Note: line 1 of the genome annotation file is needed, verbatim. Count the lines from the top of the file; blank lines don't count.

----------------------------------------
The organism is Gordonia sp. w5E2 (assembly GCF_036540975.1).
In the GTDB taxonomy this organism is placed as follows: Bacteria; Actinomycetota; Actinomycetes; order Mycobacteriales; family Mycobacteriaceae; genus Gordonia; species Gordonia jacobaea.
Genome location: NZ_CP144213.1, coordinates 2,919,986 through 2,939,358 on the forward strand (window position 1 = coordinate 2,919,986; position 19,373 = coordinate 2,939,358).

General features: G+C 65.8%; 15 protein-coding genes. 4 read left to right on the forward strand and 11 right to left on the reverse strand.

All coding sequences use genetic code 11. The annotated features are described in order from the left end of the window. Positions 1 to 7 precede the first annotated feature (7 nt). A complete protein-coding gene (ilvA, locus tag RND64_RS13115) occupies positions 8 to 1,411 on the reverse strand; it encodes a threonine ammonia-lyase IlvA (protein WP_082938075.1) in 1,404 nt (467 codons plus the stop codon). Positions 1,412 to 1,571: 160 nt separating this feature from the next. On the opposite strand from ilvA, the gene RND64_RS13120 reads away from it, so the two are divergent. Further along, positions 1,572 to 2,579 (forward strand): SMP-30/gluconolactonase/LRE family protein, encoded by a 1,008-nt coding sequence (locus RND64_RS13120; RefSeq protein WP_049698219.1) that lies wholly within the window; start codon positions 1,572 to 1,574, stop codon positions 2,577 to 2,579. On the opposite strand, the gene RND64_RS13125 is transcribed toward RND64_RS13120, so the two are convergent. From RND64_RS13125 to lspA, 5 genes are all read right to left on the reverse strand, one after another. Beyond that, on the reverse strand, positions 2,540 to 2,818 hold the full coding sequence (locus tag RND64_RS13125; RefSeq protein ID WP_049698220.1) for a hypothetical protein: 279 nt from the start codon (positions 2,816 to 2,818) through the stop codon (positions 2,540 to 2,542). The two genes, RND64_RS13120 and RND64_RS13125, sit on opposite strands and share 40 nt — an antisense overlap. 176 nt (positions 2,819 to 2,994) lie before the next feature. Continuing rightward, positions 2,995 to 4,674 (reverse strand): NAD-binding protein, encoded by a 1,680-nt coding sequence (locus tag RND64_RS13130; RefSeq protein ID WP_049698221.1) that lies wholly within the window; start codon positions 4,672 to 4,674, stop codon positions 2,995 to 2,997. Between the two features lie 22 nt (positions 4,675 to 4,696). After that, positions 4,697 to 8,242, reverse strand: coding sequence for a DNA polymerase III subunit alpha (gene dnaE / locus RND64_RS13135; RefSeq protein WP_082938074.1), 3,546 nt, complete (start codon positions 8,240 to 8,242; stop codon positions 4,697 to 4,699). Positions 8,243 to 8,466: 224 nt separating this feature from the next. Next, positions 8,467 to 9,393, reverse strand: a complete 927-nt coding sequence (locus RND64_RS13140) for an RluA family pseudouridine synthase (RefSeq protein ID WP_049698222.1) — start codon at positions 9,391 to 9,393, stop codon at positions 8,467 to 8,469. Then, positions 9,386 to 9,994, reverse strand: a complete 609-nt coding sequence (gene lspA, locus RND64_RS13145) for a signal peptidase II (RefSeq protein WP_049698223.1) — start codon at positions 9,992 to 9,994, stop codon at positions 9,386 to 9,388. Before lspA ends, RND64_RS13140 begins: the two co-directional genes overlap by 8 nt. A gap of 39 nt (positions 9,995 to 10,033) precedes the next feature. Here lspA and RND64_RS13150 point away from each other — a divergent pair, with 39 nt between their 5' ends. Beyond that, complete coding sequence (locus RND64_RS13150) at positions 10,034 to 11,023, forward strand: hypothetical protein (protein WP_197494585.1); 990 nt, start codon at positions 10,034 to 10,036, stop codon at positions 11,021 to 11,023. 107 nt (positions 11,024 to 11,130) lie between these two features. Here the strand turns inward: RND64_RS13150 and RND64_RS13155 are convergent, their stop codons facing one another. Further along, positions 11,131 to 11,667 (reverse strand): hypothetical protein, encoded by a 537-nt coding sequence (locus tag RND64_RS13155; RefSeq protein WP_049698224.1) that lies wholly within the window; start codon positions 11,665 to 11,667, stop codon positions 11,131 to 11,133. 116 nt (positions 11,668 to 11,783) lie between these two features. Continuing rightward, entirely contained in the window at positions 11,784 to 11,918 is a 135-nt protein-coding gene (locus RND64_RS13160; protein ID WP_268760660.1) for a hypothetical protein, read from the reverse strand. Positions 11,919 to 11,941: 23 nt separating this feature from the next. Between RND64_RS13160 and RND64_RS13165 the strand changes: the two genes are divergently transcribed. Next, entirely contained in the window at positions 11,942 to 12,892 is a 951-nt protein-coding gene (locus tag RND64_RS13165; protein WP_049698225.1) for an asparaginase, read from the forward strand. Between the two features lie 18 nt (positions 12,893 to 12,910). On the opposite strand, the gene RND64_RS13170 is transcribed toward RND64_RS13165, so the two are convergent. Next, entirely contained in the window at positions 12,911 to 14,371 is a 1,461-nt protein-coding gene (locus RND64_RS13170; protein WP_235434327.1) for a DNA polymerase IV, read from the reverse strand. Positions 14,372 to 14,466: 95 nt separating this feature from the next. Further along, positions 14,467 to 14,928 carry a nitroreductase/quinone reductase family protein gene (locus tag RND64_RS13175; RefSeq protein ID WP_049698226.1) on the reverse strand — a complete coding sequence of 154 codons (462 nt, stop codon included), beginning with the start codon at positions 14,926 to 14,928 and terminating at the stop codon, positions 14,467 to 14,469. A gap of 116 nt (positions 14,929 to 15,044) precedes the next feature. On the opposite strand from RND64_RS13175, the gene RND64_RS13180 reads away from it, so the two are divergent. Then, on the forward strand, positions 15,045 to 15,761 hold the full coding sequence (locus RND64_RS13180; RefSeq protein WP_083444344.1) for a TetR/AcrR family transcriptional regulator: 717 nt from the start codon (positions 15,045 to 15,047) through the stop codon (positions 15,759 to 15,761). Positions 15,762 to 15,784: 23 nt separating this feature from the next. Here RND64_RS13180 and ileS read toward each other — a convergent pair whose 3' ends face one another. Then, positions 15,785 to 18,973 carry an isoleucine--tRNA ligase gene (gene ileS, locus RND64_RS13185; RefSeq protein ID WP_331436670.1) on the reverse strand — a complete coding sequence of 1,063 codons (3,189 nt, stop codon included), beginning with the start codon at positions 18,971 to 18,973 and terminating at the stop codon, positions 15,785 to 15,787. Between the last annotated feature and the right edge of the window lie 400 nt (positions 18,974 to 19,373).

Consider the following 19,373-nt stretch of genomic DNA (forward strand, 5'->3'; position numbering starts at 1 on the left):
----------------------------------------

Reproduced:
The organism is Gordonia sp. w5E2 (assembly GCF_036540975.1).